A National Redress Scheme for Victorian survivors of institutional child sexual abuse is a step closer under new laws introduced by the Andrews Labor Government today.
Under the Victorian National Redress Scheme for Institutional Child Sexual Abuse (Commonwealth Powers) Bill 2018, the Government will refer powers to the Commonwealth to ensure that Victorian state institutions participate in the scheme.
As part of the scheme, eligible survivors of institutional child sexual abuse will be able to seek a range of redress options including monetary payments of up to $150,000, access to counselling services, and direct personal responses – such as an apology – from the institutions or organisations responsible for their abuse.
Applications for redress will be assessed by independent decision makers on a case-by-case basis, and survivors will be able to access independent legal advice funded under the scheme, before accepting any offers.
The Bill also paves the way for churches, charities and other non-government organisations operating in Victoria to participate in the scheme.
The scheme is due to commence on 1 July 2018, subject to Commonwealth legislation being passed in the Federal Parliament. Victoria was one of the first states in the country to sign up to the national scheme earlier this year.
Once established, the Commonwealth Department of Human Services will operate the scheme.
The reforms respond to a key recommendation from the Royal Commission into Institutional Responses to Child Sexual Abuse and the Betrayal of Trust Report.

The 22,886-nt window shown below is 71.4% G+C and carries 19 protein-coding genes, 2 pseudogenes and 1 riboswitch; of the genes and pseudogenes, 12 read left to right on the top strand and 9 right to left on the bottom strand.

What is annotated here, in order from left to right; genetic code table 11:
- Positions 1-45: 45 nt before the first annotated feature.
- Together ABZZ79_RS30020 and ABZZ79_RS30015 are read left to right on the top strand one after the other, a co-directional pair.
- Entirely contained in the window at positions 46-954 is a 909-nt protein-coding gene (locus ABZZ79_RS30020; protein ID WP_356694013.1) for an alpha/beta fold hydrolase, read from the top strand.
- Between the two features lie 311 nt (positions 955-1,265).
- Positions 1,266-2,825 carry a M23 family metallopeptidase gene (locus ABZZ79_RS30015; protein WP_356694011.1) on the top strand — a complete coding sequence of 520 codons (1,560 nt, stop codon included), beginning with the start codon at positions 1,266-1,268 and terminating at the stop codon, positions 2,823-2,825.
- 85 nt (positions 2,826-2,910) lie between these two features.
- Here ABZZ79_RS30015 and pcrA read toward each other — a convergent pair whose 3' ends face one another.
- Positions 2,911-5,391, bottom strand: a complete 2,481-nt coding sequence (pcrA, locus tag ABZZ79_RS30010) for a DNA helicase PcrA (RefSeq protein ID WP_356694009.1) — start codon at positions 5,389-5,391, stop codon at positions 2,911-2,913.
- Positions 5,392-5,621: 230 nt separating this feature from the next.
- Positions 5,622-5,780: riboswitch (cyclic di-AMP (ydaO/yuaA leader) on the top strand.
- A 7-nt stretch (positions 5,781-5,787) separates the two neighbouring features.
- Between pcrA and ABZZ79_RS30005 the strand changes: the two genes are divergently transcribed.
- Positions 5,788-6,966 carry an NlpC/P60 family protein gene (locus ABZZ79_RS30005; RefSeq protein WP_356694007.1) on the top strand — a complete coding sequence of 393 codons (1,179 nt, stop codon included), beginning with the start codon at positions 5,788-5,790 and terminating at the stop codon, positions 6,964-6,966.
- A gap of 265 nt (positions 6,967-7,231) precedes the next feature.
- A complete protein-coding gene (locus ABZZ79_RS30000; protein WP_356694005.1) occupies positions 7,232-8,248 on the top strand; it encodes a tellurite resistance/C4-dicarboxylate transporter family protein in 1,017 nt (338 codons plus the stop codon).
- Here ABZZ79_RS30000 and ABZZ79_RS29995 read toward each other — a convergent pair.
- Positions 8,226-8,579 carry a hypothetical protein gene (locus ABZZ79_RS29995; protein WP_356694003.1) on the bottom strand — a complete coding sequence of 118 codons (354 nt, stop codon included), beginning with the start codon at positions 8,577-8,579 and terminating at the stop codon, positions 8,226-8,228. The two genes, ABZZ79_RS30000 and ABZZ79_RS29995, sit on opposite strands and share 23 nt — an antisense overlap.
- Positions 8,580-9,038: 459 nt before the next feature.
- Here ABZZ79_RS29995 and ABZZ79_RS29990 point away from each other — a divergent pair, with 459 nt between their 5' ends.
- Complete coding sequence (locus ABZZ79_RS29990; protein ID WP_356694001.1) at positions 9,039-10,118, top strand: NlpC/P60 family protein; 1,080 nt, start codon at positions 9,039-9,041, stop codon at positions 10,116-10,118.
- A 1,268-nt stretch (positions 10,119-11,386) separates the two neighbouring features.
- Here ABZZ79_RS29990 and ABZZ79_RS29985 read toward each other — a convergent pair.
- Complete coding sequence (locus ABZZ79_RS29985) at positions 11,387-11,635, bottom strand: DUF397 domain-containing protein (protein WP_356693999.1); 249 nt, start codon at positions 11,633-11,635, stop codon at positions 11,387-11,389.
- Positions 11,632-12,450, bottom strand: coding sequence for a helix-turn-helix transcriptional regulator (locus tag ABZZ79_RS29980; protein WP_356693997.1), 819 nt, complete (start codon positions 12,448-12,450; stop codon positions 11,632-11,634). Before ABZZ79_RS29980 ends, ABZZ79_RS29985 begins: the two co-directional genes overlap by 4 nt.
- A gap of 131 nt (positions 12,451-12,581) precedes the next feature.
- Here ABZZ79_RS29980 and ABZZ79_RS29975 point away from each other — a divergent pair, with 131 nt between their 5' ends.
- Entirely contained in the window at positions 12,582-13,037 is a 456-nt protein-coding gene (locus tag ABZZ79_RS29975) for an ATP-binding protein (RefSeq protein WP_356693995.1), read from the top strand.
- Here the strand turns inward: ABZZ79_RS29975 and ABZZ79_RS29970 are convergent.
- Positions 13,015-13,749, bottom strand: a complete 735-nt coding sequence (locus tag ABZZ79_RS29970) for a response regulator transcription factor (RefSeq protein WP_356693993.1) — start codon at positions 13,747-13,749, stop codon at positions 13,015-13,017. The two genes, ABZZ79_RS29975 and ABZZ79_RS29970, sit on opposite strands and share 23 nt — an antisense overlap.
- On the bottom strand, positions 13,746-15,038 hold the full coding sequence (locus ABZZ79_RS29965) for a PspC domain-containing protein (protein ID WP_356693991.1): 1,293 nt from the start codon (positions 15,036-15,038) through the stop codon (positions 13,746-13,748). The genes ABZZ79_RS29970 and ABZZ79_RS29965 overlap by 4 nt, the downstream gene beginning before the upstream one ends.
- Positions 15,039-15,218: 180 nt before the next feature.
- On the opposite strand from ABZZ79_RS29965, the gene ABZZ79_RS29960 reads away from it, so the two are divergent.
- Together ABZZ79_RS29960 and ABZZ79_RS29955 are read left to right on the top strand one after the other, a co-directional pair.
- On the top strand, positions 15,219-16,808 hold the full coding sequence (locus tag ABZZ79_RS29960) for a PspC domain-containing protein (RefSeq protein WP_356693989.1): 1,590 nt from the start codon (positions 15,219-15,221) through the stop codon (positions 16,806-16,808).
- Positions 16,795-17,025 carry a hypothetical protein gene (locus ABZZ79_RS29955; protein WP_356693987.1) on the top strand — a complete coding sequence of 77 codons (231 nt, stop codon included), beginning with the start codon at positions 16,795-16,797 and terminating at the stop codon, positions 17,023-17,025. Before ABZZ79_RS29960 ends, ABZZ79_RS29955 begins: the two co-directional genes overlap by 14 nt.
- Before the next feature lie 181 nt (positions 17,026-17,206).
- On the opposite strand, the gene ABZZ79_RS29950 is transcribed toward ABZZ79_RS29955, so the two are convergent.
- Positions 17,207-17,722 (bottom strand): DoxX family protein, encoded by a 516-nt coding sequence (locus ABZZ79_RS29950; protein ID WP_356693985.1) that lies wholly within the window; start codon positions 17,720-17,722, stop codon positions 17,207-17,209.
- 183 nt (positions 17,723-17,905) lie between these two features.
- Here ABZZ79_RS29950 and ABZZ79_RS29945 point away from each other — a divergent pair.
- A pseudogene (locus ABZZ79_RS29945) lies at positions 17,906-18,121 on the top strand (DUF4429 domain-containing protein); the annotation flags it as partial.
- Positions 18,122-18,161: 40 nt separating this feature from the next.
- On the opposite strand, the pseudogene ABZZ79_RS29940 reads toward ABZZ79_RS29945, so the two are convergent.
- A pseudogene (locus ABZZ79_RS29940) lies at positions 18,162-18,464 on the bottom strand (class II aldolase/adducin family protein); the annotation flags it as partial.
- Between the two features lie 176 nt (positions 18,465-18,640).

The Labor Government has led the way in reforming sexual offence laws in recent years, including creating new laws to quash an unfair legal loophole preventing survivors from suing some organisations for their abuse.
We have also abolished civil claim time limits to allow lawsuits to be lodged regardless of how long ago the abuse occurred, and we introduced an Australian-first ‘duty of care’ for organisations exercising care, supervision or authority over children.
Quotes attributable to Attorney-General Martin Pakula
“Today represents an important step forward for Victorian survivors of institutional child sexual abuse who have been waiting for a national response to redress.”
“These reforms are a key part of ensuring that survivors of institutional child sexual abuse receive the recognition, respect and support they deserve.”
“It is now time for Victorian churches, charities and other non-government organisations to sign-up to the scheme. Survivors have waited long enough.”
Reviewed 19 August 2020